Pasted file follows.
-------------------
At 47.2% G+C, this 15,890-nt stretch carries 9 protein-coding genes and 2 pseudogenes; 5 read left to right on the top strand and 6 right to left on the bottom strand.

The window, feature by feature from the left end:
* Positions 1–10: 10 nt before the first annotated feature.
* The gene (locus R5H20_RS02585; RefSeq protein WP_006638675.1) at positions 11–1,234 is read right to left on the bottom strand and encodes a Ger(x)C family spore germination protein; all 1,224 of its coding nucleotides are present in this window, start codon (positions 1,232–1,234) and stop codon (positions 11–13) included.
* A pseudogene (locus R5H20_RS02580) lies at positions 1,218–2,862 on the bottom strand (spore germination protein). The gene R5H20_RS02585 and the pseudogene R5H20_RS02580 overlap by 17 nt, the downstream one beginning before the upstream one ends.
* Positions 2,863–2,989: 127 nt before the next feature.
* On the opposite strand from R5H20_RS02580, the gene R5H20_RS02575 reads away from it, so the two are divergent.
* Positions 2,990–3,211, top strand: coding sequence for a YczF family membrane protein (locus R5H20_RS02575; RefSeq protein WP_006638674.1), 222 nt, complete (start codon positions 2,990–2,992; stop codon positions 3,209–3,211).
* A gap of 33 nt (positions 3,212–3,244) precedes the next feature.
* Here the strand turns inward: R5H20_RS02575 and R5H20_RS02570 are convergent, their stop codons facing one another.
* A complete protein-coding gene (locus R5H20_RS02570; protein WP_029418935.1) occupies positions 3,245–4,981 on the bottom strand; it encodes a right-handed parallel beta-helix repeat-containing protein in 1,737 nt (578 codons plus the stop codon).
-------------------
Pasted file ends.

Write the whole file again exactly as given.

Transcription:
At 47.2% G+C, this 15,890-nt stretch carries 9 protein-coding genes and 2 pseudogenes; 5 read left to right on the top strand and 6 right to left on the bottom strand.

The window, feature by feature from the left end:
* Positions 1–10: 10 nt before the first annotated feature.
* The gene (locus R5H20_RS02585; RefSeq protein WP_006638675.1) at positions 11–1,234 is read right to left on the bottom strand and encodes a Ger(x)C family spore germination protein; all 1,224 of its coding nucleotides are present in this window, start codon (positions 1,232–1,234) and stop codon (positions 11–13) included.
* A pseudogene (locus R5H20_RS02580) lies at positions 1,218–2,862 on the bottom strand (spore germination protein). The gene R5H20_RS02585 and the pseudogene R5H20_RS02580 overlap by 17 nt, the downstream one beginning before the upstream one ends.
* Positions 2,863–2,989: 127 nt before the next feature.
* On the opposite strand from R5H20_RS02580, the gene R5H20_RS02575 reads away from it, so the two are divergent.
* Positions 2,990–3,211, top strand: coding sequence for a YczF family membrane protein (locus R5H20_RS02575; RefSeq protein WP_006638674.1), 222 nt, complete (start codon positions 2,990–2,992; stop codon positions 3,209–3,211).
* A gap of 33 nt (positions 3,212–3,244) precedes the next feature.
* Here the strand turns inward: R5H20_RS02575 and R5H20_RS02570 are convergent, their stop codons facing one another.
* A complete protein-coding gene (locus R5H20_RS02570; protein WP_029418935.1) occupies positions 3,245–4,981 on the bottom strand; it encodes a right-handed parallel beta-helix repeat-containing protein in 1,737 nt (578 codons plus the stop codon).